Two months under Europe's hazy summer skies was all it took for Roger Federer to once again reign supreme over the world of tennis. Widely lauded as one of the greatest players to grace the courts, on July 5 he proved the accolade true, once and for all. It began in 2003, when Federer, then aged 21, first dropped to his knees on Wimbledon's Centre Court to cry tears of joy after defeating Mark Philippoussis in a near faultless display to win his first grand slam title.
Six years later his emotions once again spilled on to the courts of south London, this time to mark an historic moment in tennis - his 15th grand slam victory. After a tough 2008 season, where Federer lost his world No 1 crown and relinquished his grass court dominance to Rafael Nadal, the Swiss maestro limped to the end of last year in deflated fashion. It appeared the tables had turned on one of the fiercest rivalries in sport, and belief that Nadal had finally got the better of Federer seemed to be confirmed at this year's first grand slam in Melbourne, Australia.
Reaching the final of the Australian Open provided little relief for the world No 2, who was once again overpowered by his Spanish rival in an epic five-set duel. Federer's outpouring of emotion during his runner-up speech set the tone for a year of on-court tears, joy and tantrums for both the men's and women's sport. Following success in Australia, Nadal looked on course to add a fifth French Open title to his name on the red clay courts of Roland Garros.
Robin Soderling had other ideas. The Swede dug deep to dispatch the Spaniard in the last 16, causing one of the biggest upsets of the year. With Nadal's downfall, Federer saw his chance to claim the only grand slam title still to elude him. Making short work of Soderling in the final, he lifted the trophy to complete a career slam and equal Pete Sampras's record of 14 majors. Federer could not hide the elation and relief at finally being crowned champion in Paris. His win made him only the sixth player ever to win all four grand slam singles titles in the men's game.
Only one month later, he went on to eclipse that achievement. Struggling with tendinitis, Nadal was unable to defend his 2008 Wimbledon title. His absence left the door open for Federer to once again assert his dominance over the All-England grass courts. With Sampras and Rod Laver watching from the Royal Box, a rejuvenated Andy Roddick piled the pressure on the 27-year-old in the longest grand slam final in history in terms of games played.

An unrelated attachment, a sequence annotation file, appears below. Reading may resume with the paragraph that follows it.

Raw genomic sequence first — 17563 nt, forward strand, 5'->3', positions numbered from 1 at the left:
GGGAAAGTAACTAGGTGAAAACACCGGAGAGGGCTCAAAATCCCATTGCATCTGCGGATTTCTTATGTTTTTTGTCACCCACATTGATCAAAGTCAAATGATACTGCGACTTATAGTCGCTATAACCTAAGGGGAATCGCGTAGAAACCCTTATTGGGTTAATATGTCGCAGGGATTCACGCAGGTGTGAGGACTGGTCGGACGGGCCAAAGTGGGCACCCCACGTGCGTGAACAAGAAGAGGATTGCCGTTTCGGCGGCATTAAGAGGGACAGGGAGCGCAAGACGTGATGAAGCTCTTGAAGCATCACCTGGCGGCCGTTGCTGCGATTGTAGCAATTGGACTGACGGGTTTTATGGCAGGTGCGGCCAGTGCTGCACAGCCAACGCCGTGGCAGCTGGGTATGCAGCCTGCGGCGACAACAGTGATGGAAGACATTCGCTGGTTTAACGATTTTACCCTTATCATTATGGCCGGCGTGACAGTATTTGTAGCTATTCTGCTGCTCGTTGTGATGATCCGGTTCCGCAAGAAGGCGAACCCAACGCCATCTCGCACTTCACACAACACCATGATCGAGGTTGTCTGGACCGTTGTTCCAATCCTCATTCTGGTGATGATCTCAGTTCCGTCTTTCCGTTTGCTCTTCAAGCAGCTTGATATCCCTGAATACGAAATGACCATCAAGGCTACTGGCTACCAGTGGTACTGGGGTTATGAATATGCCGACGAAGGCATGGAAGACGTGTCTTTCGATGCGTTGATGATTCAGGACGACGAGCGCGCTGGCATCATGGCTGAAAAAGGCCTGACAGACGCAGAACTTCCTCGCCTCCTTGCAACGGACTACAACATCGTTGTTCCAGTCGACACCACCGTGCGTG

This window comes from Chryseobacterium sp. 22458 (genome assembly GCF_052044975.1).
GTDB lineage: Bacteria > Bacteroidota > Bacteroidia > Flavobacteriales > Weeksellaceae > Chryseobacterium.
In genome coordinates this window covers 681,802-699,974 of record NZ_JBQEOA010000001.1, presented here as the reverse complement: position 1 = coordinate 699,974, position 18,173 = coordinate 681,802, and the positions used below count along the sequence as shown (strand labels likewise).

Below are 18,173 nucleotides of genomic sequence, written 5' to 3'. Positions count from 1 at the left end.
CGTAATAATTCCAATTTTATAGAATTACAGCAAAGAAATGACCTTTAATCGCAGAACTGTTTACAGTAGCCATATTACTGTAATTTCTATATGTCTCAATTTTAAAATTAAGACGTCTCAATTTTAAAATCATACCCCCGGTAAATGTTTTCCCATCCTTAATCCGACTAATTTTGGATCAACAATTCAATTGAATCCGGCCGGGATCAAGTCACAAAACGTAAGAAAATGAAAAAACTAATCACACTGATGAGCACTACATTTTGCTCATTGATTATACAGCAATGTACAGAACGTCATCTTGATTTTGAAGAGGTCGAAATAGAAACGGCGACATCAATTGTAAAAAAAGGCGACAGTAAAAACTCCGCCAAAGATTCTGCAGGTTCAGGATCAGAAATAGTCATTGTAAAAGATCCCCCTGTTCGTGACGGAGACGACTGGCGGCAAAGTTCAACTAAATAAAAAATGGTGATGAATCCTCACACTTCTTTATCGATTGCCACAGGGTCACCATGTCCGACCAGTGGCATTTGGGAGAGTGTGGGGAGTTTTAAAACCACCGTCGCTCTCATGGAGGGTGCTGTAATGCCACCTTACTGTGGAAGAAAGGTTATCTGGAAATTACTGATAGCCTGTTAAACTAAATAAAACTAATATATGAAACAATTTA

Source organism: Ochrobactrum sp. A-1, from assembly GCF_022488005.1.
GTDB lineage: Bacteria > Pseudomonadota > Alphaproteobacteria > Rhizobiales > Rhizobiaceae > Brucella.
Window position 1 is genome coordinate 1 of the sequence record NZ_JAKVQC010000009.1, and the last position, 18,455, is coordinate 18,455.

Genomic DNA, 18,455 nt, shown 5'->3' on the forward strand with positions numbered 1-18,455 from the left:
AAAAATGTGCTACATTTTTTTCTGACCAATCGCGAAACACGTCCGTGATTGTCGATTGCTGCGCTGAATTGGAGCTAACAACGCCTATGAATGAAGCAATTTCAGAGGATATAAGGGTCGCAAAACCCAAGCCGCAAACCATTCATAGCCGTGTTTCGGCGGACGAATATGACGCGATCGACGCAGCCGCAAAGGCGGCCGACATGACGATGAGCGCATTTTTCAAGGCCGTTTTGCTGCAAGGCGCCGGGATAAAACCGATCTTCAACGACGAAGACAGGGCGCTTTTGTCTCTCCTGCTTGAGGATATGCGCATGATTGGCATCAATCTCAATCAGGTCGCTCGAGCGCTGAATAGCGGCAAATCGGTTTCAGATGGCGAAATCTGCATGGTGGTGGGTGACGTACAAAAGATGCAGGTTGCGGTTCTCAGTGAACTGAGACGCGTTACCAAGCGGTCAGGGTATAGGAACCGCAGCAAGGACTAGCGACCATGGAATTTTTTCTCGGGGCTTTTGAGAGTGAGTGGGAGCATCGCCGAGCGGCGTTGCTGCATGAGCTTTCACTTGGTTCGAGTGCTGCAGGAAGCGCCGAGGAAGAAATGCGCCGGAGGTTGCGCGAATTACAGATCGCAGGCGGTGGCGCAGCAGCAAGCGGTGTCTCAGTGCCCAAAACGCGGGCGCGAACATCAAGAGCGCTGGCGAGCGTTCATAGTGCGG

Roddick played out of his skin, producing a scintillating performance many had thought beyond the American's capabilities. The nail-biting 30-game, 95-minute fifth set was the longest seen in a grand slam championship final. With no tie-breaker in the final set at the historic tournament, Roddick, who had been runner-up to Federer in the 2004 and 2005 Wimbledon finals, eventually succumbed again, this time 5-7, 7-6, 7-6, 3-6, 16-14.
While Roddick emerged heroic, if not triumphant, history belonged to Federer - as did the title of world No 1. As the staged turned to the US Open, the role of leading man once again changed hands. Argentina's Juan Martin del Potro dazzled on the courts of Flushing Meadows, first beating an injury-plagued Nadal in the semis before smashing his way through Federer in a five-set final thriller. Del Potro had made his mark in surprising fashion, while Federer could console himself in the knowledge 2009 had already seen him seal his 15th grand slam win, wed his long-term girlfriend Mirka Vavrinec and become a father to twins Charlene Riva and Myla Rose.
As Federer stuttered in 2008, so Nadal stumbled in 2009. Dealing with one injury after another, success was hard to find after the Australian Open. Nadal was the first player to exit the end-of-year ATP World Tour Final in London- refuelling questions over the Spaniard's ability to come back from his injuries. However, he did have the consolation of helping Spain to retain their Davis Cup crown by defeating the Czech Republic this month.
Andy Murray also failed to deliver on the promising progress made in 2008. After starting the year with a victory at the inaugural Capitala tournament in Abu Dhabi, the Scot made little impact on the season's grand slams. Despite winning six ATP titles, the world No 4 failed to progress further than the semis in all four majors. Nikolay Davydenko's triumph in London last month helped reassert the Russian as a top five player. Now sitting pretty as world No 3, the veteran made a clean sweep over this year's grand slam winners - Nadal, Federer and Del Potro - to win the title, and has set his sights on a repeat at the Australian Open next month.
Although retired, eight-time major winner Andre Agassi caused the biggest controversy in the men's game this year. The American rattled the tennis world with confessions of drug use and lying to ATP officials. As 2010 rolls in, Del Potro and Davydenko will be looking to continue their end-of-year form, Federer will need to fight to maintain his dominance of the majors, and Nadal and Murray will seek to rekindle their winning ways. @Email:firstname.lastname@example.org